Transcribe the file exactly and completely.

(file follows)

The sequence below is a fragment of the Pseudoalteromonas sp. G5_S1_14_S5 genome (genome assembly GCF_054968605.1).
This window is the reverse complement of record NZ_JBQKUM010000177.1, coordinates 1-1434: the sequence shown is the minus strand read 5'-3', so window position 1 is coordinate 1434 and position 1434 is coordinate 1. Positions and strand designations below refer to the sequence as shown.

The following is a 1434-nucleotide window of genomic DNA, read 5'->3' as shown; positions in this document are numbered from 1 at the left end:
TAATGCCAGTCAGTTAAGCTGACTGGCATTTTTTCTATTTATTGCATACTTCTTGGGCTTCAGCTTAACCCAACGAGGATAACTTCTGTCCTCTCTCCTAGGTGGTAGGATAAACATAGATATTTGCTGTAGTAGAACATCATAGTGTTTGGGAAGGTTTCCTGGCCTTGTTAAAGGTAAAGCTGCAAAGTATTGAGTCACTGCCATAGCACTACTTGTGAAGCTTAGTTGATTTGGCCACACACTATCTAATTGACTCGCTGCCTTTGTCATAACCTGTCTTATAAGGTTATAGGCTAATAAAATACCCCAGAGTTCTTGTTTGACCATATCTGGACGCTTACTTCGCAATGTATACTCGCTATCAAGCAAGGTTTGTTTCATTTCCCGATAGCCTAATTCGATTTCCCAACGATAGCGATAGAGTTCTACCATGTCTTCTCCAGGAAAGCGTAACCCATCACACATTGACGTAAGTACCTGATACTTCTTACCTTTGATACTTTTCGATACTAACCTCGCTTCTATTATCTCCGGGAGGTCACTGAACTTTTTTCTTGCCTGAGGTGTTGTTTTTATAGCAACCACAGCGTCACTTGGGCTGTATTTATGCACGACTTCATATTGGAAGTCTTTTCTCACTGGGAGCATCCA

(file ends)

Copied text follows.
The sequence below is a fragment of the Pseudoalteromonas sp. G5_S1_14_S5 genome (genome assembly GCF_054968605.1).
This window is the reverse complement of record NZ_JBQKUM010000177.1, coordinates 1-1434: the sequence shown is the minus strand read 5'-3', so window position 1 is coordinate 1434 and position 1434 is coordinate 1. Positions and strand designations below refer to the sequence as shown.

The following is a 1434-nucleotide window of genomic DNA, read 5'->3' as shown; positions in this document are numbered from 1 at the left end:
TAATGCCAGTCAGTTAAGCTGACTGGCATTTTTTCTATTTATTGCATACTTCTTGGGCTTCAGCTTAACCCAACGAGGATAACTTCTGTCCTCTCTCCTAGGTGGTAGGATAAACATAGATATTTGCTGTAGTAGAACATCATAGTGTTTGGGAAGGTTTCCTGGCCTTGTTAAAGGTAAAGCTGCAAAGTATTGAGTCACTGCCATAGCACTACTTGTGAAGCTTAGTTGATTTGGCCACACACTATCTAATTGACTCGCTGCCTTTGTCATAACCTGTCTTATAAGGTTATAGGCTAATAAAATACCCCAGAGTTCTTGTTTGACCATATCTGGACGCTTACTTCGCAATGTATACTCGCTATCAAGCAAGGTTTGTTTCATTTCCCGATAGCCTAATTCGATTTCCCAACGATAGCGATAGAGTTCTACCATGTCTTCTCCAGGAAAGCGTAACCCATCACACATTGACGTAAGTACCTGATACTTCTTACCTTTGATACTTTTCGATACTAACCTCGCTTCTATTATCTCCGGGAGGTCACTGAACTTTTTTCTTGCCTGAGGTGTTGTTTTTATAGCAACCACAGCGTCACTTGGGCTGTATTTATGCACGACTTCATATTGGAAGTCTTTTCTCACTGGGAGCATCCA